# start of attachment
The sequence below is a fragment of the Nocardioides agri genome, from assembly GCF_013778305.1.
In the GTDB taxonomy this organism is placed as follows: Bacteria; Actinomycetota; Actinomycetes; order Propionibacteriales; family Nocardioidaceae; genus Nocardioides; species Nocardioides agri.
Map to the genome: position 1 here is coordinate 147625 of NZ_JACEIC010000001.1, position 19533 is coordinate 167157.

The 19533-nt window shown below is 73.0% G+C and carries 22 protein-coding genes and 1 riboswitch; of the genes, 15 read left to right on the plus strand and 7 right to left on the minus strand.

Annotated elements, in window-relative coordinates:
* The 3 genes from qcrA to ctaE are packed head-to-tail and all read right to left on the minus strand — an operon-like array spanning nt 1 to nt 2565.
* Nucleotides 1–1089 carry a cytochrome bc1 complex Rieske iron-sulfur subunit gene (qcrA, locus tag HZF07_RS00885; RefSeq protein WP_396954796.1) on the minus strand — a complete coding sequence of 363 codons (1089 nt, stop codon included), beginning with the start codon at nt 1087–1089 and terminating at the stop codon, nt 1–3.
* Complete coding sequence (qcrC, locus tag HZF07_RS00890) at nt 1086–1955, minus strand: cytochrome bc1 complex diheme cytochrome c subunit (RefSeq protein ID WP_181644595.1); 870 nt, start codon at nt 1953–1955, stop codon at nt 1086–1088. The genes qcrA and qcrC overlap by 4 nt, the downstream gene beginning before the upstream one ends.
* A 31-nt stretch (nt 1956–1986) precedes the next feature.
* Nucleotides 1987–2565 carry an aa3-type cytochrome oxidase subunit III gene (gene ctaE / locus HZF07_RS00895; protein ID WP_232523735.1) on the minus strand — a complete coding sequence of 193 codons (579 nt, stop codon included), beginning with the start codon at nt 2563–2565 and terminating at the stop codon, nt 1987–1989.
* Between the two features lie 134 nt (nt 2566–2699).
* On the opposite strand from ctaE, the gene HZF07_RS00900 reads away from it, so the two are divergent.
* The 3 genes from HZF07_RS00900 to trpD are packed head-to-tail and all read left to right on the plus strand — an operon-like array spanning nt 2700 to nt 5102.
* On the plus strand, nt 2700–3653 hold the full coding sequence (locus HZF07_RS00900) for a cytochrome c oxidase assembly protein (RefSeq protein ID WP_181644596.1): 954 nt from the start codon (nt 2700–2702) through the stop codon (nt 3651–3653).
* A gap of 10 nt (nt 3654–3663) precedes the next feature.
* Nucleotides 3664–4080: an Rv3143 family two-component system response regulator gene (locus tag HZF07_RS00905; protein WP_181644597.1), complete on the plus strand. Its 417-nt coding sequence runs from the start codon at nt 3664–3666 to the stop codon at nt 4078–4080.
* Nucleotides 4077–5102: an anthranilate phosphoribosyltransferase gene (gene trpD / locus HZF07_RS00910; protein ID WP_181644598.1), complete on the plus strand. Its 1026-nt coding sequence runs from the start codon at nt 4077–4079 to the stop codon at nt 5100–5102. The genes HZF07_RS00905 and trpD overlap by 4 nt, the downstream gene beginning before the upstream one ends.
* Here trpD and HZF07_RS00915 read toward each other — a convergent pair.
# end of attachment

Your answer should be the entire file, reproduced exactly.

The sequence below is a fragment of the Nocardioides agri genome, from assembly GCF_013778305.1.
In the GTDB taxonomy this organism is placed as follows: Bacteria; Actinomycetota; Actinomycetes; order Propionibacteriales; family Nocardioidaceae; genus Nocardioides; species Nocardioides agri.
Map to the genome: position 1 here is coordinate 147625 of NZ_JACEIC010000001.1, position 19533 is coordinate 167157.

The 19533-nt window shown below is 73.0% G+C and carries 22 protein-coding genes and 1 riboswitch; of the genes, 15 read left to right on the plus strand and 7 right to left on the minus strand.

Annotated elements, in window-relative coordinates:
* The 3 genes from qcrA to ctaE are packed head-to-tail and all read right to left on the minus strand — an operon-like array spanning nt 1 to nt 2565.
* Nucleotides 1–1089 carry a cytochrome bc1 complex Rieske iron-sulfur subunit gene (qcrA, locus tag HZF07_RS00885; RefSeq protein WP_396954796.1) on the minus strand — a complete coding sequence of 363 codons (1089 nt, stop codon included), beginning with the start codon at nt 1087–1089 and terminating at the stop codon, nt 1–3.
* Complete coding sequence (qcrC, locus tag HZF07_RS00890) at nt 1086–1955, minus strand: cytochrome bc1 complex diheme cytochrome c subunit (RefSeq protein ID WP_181644595.1); 870 nt, start codon at nt 1953–1955, stop codon at nt 1086–1088. The genes qcrA and qcrC overlap by 4 nt, the downstream gene beginning before the upstream one ends.
* A 31-nt stretch (nt 1956–1986) precedes the next feature.
* Nucleotides 1987–2565 carry an aa3-type cytochrome oxidase subunit III gene (gene ctaE / locus HZF07_RS00895; protein ID WP_232523735.1) on the minus strand — a complete coding sequence of 193 codons (579 nt, stop codon included), beginning with the start codon at nt 2563–2565 and terminating at the stop codon, nt 1987–1989.
* Between the two features lie 134 nt (nt 2566–2699).
* On the opposite strand from ctaE, the gene HZF07_RS00900 reads away from it, so the two are divergent.
* The 3 genes from HZF07_RS00900 to trpD are packed head-to-tail and all read left to right on the plus strand — an operon-like array spanning nt 2700 to nt 5102.
* On the plus strand, nt 2700–3653 hold the full coding sequence (locus HZF07_RS00900) for a cytochrome c oxidase assembly protein (RefSeq protein ID WP_181644596.1): 954 nt from the start codon (nt 2700–2702) through the stop codon (nt 3651–3653).
* A gap of 10 nt (nt 3654–3663) precedes the next feature.
* Nucleotides 3664–4080: an Rv3143 family two-component system response regulator gene (locus tag HZF07_RS00905; protein WP_181644597.1), complete on the plus strand. Its 417-nt coding sequence runs from the start codon at nt 3664–3666 to the stop codon at nt 4078–4080.
* Nucleotides 4077–5102: an anthranilate phosphoribosyltransferase gene (gene trpD / locus HZF07_RS00910; protein ID WP_181644598.1), complete on the plus strand. Its 1026-nt coding sequence runs from the start codon at nt 4077–4079 to the stop codon at nt 5100–5102. The genes HZF07_RS00905 and trpD overlap by 4 nt, the downstream gene beginning before the upstream one ends.
* Here trpD and HZF07_RS00915 read toward each other — a convergent pair.